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Scott Morrison and Donald Trump forming an important relationship for Australia

A considered and important account of a lengthy dinner meeting between Prime Minister Morrison, President Trump and some of their most senior people.

Great insight and writing from Simon Benson.

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One of Donald Trump’s first comments to Scott Morrison at dinner in Osaka on Thursday night was: “What a great win.”

The US President was intrigued by the Prime Minister’s surprise election victory. According to an insider, Trump quizzed Morrison about the campaign and what the issues were that got him over the line.

Morrison told him it was about the “quiet Australians”, a group of people, he told Trump, that wanted to get on with their lives and not be lectured to.

A kinship was forming.

As one insider remarked: “Trump likes winners.”

Sitting opposite each other at a long white-clothed table, both leaders were flanked by their most senior people. It was as high-powered a meeting as you get.

Despite landing with only 20 minutes to spare, Trump’s team arrived on time at the Imperial Hotel at 8pm.

Jetting in on a commercial flight from Washington DC through San Francisco to Tokyo — followed by a fast train to Osaka — was Joe Hockey. Australia’s ambassador to the US miraculously managed to get there on time as well. Hockey had been packing his bags to travel to Miami for a Democrat convention when he got the call to reschedule and fly to Osaka.

It was a long way to go for a meal, but Morrison wanted him there.

Hockey has been instrumental in forging the relationship between Australia and Trump.

And a good relationship with Trump can be worth several hundred million dollars in avoided trade tariffs, as Australia has demonstrated.

Trump isn’t interested in nostalgic partnerships. He prefers transactional relationships.

In Australia’s case he has made an exception and has embraced both.

Trump had pulled out the big guns. It was an impressive line-up: Secretary of State Mike Pompeo, Treasury Secretary Steven Mnuchin and national security ­adviser John Bolton.

Trump’s daughter Ivanka and her husband Jared Kushner were also at the table with Dan Scavino, Trump’s social media director.

The director of his budget ­office, Mick Mulvaney, who Vanity Fair says Trump has “fallen out of love with”, was further down the table with Commerce Secretary Wilbur Ross, his trade representative Robert Lighthizer and trade adviser Peter Navarro.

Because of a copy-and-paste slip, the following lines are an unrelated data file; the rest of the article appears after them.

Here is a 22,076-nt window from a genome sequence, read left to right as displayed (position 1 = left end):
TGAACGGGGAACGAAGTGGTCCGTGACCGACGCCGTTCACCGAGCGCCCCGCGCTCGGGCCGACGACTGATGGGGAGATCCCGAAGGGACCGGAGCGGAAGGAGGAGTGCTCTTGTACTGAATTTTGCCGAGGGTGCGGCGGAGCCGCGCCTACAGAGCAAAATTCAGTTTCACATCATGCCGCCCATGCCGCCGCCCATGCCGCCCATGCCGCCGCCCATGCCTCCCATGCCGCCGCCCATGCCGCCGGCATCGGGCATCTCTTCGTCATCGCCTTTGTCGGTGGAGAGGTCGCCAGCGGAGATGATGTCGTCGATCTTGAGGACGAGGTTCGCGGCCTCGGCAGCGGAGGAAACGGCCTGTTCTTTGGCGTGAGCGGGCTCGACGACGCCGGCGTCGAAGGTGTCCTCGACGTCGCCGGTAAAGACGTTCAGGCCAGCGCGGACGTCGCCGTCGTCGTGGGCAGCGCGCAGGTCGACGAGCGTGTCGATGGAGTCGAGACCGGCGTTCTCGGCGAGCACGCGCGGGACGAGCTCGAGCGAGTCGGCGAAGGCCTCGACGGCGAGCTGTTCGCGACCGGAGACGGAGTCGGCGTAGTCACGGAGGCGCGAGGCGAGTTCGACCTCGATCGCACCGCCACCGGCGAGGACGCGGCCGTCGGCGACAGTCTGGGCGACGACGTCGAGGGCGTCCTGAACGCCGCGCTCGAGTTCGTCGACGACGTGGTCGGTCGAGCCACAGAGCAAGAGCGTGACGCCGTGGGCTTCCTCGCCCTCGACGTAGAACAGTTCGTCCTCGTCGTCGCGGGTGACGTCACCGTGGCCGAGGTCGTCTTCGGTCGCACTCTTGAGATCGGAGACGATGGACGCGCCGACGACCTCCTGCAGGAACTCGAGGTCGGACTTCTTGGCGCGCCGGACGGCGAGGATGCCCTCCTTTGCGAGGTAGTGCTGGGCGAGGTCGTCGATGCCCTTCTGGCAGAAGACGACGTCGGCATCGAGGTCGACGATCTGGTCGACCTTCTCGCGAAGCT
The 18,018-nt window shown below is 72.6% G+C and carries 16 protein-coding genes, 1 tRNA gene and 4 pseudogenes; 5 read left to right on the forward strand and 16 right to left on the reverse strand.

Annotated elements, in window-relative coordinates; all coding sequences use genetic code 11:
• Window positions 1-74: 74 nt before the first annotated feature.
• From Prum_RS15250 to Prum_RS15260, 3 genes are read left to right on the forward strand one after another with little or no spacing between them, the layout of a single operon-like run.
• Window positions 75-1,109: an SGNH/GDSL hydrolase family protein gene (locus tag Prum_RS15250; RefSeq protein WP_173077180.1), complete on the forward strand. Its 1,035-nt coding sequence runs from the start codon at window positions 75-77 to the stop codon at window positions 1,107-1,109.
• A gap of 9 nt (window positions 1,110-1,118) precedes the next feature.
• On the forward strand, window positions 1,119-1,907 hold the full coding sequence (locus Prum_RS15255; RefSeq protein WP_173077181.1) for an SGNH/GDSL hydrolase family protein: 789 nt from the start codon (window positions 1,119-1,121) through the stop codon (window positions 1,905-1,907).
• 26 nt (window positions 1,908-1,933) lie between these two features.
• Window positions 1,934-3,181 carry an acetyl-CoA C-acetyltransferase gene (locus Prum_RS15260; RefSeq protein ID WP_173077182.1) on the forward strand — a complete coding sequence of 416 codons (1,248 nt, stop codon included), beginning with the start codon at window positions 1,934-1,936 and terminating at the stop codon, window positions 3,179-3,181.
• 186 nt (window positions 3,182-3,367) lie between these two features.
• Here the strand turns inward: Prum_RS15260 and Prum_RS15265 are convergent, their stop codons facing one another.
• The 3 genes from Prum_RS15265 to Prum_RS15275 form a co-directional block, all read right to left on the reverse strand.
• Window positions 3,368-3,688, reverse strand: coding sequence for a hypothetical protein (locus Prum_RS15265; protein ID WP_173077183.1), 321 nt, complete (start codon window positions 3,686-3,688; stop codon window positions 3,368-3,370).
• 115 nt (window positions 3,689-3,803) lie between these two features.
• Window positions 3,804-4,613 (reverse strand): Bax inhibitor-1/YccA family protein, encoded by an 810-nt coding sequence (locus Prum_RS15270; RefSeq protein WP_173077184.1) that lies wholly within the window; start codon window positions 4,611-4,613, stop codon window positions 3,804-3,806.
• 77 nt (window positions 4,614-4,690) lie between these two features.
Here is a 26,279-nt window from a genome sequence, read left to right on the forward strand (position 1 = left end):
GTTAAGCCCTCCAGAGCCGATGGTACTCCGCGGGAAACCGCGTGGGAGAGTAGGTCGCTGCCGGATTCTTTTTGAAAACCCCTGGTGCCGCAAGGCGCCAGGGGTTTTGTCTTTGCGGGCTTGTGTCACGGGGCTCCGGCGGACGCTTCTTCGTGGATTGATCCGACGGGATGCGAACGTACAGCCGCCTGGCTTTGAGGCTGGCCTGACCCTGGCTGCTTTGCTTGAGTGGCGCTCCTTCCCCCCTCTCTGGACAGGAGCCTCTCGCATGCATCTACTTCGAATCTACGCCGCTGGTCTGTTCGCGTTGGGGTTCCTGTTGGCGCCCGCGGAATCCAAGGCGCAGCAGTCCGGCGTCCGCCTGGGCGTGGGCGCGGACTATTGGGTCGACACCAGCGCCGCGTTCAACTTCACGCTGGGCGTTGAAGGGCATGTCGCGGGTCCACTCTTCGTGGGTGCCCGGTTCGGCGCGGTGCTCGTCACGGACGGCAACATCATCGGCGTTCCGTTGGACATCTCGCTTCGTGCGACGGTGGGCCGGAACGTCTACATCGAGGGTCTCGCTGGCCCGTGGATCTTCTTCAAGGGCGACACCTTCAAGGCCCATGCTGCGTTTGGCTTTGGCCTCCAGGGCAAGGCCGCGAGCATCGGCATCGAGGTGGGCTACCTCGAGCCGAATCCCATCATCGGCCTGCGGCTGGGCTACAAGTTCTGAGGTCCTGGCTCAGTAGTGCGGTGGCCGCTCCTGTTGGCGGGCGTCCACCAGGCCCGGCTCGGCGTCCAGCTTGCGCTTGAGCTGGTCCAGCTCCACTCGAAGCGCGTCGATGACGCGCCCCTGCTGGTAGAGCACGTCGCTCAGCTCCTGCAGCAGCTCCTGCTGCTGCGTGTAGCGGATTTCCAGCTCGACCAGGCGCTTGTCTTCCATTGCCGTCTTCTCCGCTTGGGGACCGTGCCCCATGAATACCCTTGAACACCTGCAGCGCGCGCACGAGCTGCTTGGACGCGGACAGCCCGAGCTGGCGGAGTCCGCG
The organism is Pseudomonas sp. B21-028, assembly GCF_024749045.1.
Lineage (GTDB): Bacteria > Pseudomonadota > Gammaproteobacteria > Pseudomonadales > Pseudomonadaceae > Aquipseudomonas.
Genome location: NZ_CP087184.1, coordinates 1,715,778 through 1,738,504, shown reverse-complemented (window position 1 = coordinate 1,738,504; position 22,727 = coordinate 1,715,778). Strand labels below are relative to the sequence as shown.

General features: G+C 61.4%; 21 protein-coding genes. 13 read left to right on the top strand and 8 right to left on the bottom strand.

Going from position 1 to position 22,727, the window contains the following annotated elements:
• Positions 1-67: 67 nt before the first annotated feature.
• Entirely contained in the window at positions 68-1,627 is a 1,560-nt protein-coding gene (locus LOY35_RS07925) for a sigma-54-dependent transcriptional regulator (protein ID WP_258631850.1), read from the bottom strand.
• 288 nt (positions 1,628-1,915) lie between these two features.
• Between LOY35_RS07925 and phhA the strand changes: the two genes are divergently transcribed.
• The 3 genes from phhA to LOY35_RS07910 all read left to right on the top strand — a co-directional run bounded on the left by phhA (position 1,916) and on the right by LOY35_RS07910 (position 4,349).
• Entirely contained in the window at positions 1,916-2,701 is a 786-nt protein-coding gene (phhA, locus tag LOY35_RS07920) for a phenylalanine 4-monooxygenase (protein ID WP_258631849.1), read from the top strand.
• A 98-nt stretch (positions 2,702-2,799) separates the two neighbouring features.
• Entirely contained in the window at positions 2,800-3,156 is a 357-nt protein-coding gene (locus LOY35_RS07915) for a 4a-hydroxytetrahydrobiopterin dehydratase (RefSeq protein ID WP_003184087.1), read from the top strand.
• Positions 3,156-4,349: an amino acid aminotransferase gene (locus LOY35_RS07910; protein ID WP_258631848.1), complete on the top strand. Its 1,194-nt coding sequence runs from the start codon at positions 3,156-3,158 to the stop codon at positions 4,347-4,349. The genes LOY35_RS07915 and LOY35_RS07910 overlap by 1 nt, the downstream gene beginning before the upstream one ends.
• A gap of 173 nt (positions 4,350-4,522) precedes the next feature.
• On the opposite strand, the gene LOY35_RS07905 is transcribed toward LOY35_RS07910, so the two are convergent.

Travelling with Morrison were Finance Minister Mathias Cormann, Trade Minister Simon Birmingham, Department of Prime Minister and Cabinet secretary Martin Parkinson, G20 sherpa David Gruen, Department of Foreign Affairs and Trade deputy secretary Richard Maude, Morrison’s media director Andrew Carswell, national security and internat­ional adviser Michelle Chan, trade adviser Brendan Pearson and economic adviser Craig Evans.

An insider said Trump barely touched his meal: prawns for ­entree, meat for mains. There was a selection of red and white wines.

But Trump was there to talk. Contrary to what critics say about him, he is deeply inquisitive.

Drinking only Diet Coke, he spent much of the 75-minute meeting asking questions of Morrison. He wanted to know his thoughts on China. He continued his obsession with Australia’s ­border protection policies. They even spoke of aviation and what’s happening at Boeing.

Another observer remarked that at a time when every other country is in Trump’s firing line, in one way or another, this was an ­extraordinary meeting.

Of the 19 other world leaders Trump could have had dinner with on the eve of the G20 summit, the US President had chosen to have it with Morrison. Why?

Eight months ago in Buenos Aires, at their first brief encounter, Trump joked with Morrison by asking him where Malcolm was.

As a senior government source pointed out, even in the US, they hadn’t expected Morrison to be around very long. The fact he won the election meant he had to be taken seriously. Morrison will be a dominant political fixture in the Indo-Pacific region for the next three years and possibly more, during which time a number of other leaders will be replaced.

Morrison was said to be relaxed and confident and to have spoken with authority. The discussion was broad, according to US sources. And the message out of the White House was that the meeting went extremely well.

Word is that the two have struck up a genuine rapport.

Morrison’s stewardship of ­Operation Sovereign Borders was a source of fascination for Trump at the dinner.

When it came to the US-China trade deadlock Trump had a ­sympathetic ear but made it clear that the US was not for turning.

Morrison was forceful in his ­appraisal of the trade dispute and its impact on other economies, such as Australia’s. But for Trump it is about the simple mathematics. The trade imbalance simply doesn’t add up for America’s ­interests.

The dinner went 15 minutes over time. At one level it demonstrated how highly Trump values personal relationships. The value of “face time” can’t be underestimated.

The broader optics presented a powerful image. In geopolitical language it said quite bluntly that the US-Australia alliance remains one of the world’s enduring strategic partnerships and was becoming ever more critical in a region that shares half the world’s population and where the potential for conflict is palpable.